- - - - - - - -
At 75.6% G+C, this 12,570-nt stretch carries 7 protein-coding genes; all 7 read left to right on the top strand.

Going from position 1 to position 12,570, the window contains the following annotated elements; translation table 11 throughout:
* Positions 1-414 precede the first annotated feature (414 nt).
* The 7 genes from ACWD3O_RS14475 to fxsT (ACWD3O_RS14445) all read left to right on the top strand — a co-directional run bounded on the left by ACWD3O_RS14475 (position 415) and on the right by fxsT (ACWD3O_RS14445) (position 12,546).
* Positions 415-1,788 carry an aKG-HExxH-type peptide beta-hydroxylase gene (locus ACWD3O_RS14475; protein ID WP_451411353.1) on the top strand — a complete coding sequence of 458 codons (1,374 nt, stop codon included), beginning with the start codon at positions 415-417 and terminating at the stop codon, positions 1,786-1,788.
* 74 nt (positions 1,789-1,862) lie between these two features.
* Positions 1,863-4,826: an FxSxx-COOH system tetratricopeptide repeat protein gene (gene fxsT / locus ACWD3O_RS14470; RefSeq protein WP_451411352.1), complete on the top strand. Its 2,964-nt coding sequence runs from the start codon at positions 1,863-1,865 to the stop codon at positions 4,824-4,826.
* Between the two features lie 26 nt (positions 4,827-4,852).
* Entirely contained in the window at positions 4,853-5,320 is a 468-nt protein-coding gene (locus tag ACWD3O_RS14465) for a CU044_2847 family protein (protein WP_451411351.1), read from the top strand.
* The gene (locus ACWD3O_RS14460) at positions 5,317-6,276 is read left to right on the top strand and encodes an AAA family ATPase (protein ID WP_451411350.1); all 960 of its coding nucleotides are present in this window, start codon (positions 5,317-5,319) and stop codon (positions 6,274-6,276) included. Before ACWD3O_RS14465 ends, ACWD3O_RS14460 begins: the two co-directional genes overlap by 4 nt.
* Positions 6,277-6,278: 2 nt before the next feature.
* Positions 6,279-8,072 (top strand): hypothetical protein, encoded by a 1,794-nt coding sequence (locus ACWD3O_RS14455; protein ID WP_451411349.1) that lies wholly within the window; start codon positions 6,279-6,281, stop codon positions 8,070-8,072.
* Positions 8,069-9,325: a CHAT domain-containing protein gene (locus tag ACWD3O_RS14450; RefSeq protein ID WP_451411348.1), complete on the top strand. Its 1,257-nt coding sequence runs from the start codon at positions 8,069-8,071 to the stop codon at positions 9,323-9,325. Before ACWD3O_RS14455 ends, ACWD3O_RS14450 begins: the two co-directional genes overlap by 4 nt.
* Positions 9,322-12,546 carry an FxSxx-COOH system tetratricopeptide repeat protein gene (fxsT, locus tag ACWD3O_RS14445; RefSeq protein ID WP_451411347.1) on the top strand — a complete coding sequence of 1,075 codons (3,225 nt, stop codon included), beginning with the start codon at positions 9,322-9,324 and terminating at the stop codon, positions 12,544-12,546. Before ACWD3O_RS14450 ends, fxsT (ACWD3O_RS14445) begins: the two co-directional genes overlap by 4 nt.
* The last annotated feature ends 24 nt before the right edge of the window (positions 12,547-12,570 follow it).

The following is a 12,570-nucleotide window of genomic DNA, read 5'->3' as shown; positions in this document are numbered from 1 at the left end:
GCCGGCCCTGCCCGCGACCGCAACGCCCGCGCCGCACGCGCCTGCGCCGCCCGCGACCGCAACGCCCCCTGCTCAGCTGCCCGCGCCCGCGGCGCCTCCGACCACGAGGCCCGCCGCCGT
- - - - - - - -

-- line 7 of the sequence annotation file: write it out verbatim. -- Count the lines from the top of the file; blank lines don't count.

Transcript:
* Positions 1,863-4,826: an FxSxx-COOH system tetratricopeptide repeat protein gene (gene fxsT / locus ACWD3O_RS14470; RefSeq protein WP_451411352.1), complete on the top strand. Its 2,964-nt coding sequence runs from the start codon at positions 1,863-1,865 to the stop codon at positions 4,824-4,826.